Virtually all registered voters in Harris County and CD -23 who did not participate in the November 2016 election possessed one of the state approved forms of photo ID needed to cast a vote in person. All together, 97.4% and 97.8% of non-voters in Harris County and CD-23 possessed an unexpired state- approved photo ID, with these proportions rising to 98.5% and 97.9% when photo IDs that had expired within the previous four years were considered (in 2016 IDs that had expired within four years of the voting date could be used to vote in person).

The most common photo ID held by non-voters was a Texas driver license, with 82.9% and 84.1% of Harris County and CD-23 non-voters possessing an unexpired Texas driver license. Among those between the ages of 18 and 25 (who in theory would be the principal beneficiaries of an expansion of the forms of state approved ID to include public college and university IDs), 97.4% and 97.5% of Harris County and CD-23 non-voters possessed an unexpired state approved photo ID, rising to 100% in Harris County (and remaining at 97.5% in CD -23) when expired IDs were considered.

Approximately three-fifths of non-voters in Harris County (58.8%) and CD-23 (63.6%) agreed that one of the reasons they did not vote was because they didn’t like the candidates or the issues, making it the reason for not voting with the highest level of agreement in both locales. At the other end of the continuum, approximately one in seven non-voters in Harris County (16.5%) and CD-23 (14.8%) signaled a lack of possession of a state approved photo ID as one of the reasons they did not participate in the 2016 election. Among this sub-set of non-voterswhose nonparticipation was attributed at least in part to the photo ID requirements, approximately two-thirds of those with a preference would have voted for the Democratic candidates in the Harris County District Attorney and Sheriff races and in the CD-23 race.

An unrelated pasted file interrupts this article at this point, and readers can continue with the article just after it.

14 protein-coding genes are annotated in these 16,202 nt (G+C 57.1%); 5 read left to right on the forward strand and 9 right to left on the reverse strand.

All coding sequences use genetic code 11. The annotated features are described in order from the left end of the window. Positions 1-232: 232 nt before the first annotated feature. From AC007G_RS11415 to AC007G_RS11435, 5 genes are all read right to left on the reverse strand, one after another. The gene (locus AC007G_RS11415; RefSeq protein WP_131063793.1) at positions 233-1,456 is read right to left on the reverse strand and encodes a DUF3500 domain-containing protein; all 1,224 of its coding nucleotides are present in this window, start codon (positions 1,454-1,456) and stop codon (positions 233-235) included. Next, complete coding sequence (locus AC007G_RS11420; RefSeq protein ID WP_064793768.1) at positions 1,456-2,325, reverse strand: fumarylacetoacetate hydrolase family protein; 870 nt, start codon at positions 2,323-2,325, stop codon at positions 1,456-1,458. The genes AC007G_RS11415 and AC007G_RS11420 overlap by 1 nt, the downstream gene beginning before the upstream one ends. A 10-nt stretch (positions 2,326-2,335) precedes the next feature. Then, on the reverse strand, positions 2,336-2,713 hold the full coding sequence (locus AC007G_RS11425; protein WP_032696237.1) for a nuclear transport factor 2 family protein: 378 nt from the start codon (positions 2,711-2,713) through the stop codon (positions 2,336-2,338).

This suggests that had these individuals participated , the Democratic candidates in the former two contests would have enjoyed even larger margins of victory and the Democratic candidate in CD-23, Pete Gallego, would have defeated his Republican rival, Will Hurd, instead of losing to Hurd by 1.3% of the vote

 However, when pressed to give the principal reason why they did not cast a ballot in 2016, only 1.5% and 0.5% of non-voters in Harris County and CD-23 identified a lack of a state-approved photo ID as the principal reason they did not vote. Among this handful of non-voters, 86% actually possessed an approved form of photo ID, while 14% did not. While the photo ID law at least partially discouraged some people from voting, an actual lack of a state approved photo ID kept virtually no one (only one non-voter among the 819 surveyed) from turning out to vote in 2016.

 

 

Once again in 2016, Texas had among the most abysmal voter turnout rates in the country.

Jones and his colleagues did a comparable study,’albeit limited to CD-23, in 2014, with similar findings:

This study suggests that the most significant impact of the Texas voter photo ID law on voter participation
in CD – 23 in November 2014 was to discourage turnout among registered voters who did indeed possess an approved form of photo ID, but through some combination of misunderstanding, doubt or lack of knowledge, believed that they did not possess the necessary photo identification. The disjuncture between the proportion of voters who listed a lack of an ID as a reason or the principal reason they did not vote
and the proportion of these individuals who actually did not have an ID highlights the potential for a future voter education campaign to clearly explain the types of photo identification required to cast a vote in person in Texas
 
This education campaign however needs to be designed based on a comprehensive study targeted at understanding the sources and causes of confusion which resulted in so many Texans believing they did not have a required form of photo ID when in reality they actually did. This study also examines the potential impact of the Texas voter photo ID law on the outcome of the 2014 election in CD -23. It
suggests that the presence of the law kept far more Gallego than Hurd supporters away from the polls last fall.
.
Comparing the two studies, Jones said yesterday: